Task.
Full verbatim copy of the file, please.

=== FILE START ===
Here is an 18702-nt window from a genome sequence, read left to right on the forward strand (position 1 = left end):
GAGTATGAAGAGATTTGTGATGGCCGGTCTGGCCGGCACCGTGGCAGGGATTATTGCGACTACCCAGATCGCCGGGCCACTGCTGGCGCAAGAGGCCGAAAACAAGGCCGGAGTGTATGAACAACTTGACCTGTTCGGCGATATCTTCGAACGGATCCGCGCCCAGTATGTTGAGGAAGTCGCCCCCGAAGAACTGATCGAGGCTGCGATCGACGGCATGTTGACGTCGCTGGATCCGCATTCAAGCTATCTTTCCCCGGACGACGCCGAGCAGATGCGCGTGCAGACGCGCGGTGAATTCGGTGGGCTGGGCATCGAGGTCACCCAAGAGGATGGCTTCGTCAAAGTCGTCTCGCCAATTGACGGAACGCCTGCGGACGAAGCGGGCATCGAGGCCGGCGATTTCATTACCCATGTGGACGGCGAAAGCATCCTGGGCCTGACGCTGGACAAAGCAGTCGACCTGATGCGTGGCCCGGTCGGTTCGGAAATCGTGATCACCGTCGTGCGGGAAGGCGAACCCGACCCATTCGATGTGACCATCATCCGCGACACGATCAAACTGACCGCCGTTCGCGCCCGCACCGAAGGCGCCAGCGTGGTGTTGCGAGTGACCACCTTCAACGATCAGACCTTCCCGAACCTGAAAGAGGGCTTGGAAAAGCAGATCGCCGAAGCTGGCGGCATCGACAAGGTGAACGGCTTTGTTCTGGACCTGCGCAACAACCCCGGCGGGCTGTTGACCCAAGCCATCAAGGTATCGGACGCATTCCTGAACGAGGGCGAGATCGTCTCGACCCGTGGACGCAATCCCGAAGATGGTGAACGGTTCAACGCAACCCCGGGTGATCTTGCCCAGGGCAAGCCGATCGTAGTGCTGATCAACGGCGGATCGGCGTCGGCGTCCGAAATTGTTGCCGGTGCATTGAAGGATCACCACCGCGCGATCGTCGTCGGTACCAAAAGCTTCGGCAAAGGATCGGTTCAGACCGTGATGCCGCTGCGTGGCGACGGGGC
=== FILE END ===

Here is an 18702-nt window from a genome sequence, read left to right on the forward strand (position 1 = left end):
GAGTATGAAGAGATTTGTGATGGCCGGTCTGGCCGGCACCGTGGCAGGGATTATTGCGACTACCCAGATCGCCGGGCCACTGCTGGCGCAAGAGGCCGAAAACAAGGCCGGAGTGTATGAACAACTTGACCTGTTCGGCGATATCTTCGAACGGATCCGCGCCCAGTATGTTGAGGAAGTCGCCCCCGAAGAACTGATCGAGGCTGCGATCGACGGCATGTTGACGTCGCTGGATCCGCATTCAAGCTATCTTTCCCCGGACGACGCCGAGCAGATGCGCGTGCAGACGCGCGGTGAATTCGGTGGGCTGGGCATCGAGGTCACCCAAGAGGATGGCTTCGTCAAAGTCGTCTCGCCAATTGACGGAACGCCTGCGGACGAAGCGGGCATCGAGGCCGGCGATTTCATTACCCATGTGGACGGCGAAAGCATCCTGGGCCTGACGCTGGACAAAGCAGTCGACCTGATGCGTGGCCCGGTCGGTTCGGAAATCGTGATCACCGTCGTGCGGGAAGGCGAACCCGACCCATTCGATGTGACCATCATCCGCGACACGATCAAACTGACCGCCGTTCGCGCCCGCACCGAAGGCGCCAGCGTGGTGTTGCGAGTGACCACCTTCAACGATCAGACCTTCCCGAACCTGAAAGAGGGCTTGGAAAAGCAGATCGCCGAAGCTGGCGGCATCGACAAGGTGAACGGCTTTGTTCTGGACCTGCGCAACAACCCCGGCGGGCTGTTGACCCAAGCCATCAAGGTATCGGACGCATTCCTGAACGAGGGCGAGATCGTCTCGACCCGTGGACGCAATCCCGAAGATGGTGAACGGTTCAACGCAACCCCGGGTGATCTTGCCCAGGGCAAGCCGATCGTAGTGCTGATCAACGGCGGATCGGCGTCGGCGTCCGAAATTGTTGCCGGTGCATTGAAGGATCACCACCGCGCGATCGTCGTCGGTACCAAAAGCTTCGGCAAAGGATCGGTTCAGACCGTGATGCCGCTGCGTGGCGACGGGGC